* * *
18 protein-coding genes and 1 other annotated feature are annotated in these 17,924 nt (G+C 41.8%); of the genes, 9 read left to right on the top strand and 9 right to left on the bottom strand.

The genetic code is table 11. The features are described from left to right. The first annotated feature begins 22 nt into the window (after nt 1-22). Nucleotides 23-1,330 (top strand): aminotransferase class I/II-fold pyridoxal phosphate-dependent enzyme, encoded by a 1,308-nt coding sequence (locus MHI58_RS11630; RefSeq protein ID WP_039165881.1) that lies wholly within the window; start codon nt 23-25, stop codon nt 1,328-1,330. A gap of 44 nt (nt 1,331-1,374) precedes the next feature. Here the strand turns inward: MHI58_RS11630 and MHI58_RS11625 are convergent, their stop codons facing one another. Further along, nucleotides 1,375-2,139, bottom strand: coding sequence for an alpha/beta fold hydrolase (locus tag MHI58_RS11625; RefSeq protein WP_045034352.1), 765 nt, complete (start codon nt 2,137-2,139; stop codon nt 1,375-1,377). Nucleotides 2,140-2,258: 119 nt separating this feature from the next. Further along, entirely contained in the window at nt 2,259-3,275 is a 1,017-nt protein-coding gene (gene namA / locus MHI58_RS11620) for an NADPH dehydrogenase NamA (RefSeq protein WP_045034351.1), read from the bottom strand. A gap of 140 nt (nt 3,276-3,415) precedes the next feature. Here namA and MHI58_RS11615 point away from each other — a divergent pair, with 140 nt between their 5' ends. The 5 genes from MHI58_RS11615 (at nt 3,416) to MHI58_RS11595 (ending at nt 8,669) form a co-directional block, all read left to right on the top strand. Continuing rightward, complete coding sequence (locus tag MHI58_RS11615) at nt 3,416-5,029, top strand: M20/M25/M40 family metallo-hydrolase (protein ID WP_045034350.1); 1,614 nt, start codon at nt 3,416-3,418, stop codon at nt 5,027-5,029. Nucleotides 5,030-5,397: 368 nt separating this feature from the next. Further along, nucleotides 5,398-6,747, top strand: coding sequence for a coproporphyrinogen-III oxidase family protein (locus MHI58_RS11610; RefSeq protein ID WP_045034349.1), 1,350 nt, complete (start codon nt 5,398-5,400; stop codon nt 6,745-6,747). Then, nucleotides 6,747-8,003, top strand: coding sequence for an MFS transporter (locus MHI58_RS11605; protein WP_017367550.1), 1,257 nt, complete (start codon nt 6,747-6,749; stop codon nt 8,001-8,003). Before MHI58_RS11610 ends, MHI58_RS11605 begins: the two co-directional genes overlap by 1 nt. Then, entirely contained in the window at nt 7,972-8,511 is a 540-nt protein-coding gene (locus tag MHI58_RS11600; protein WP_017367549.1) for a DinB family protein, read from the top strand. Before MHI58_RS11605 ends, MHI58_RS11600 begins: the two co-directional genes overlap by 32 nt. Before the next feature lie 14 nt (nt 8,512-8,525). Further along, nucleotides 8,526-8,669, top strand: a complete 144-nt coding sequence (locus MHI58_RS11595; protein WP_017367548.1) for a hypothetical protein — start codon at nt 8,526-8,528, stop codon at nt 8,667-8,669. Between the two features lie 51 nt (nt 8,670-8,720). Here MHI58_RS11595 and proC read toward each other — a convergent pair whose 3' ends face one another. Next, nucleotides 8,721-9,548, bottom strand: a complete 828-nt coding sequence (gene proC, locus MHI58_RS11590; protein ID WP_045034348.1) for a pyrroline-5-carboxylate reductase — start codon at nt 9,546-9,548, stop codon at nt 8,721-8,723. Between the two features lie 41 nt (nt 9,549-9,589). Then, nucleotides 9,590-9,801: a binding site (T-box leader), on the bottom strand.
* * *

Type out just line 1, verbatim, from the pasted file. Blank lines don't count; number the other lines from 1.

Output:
18 protein-coding genes and 1 other annotated feature are annotated in these 17,924 nt (G+C 41.8%); of the genes, 9 read left to right on the top strand and 9 right to left on the bottom strand.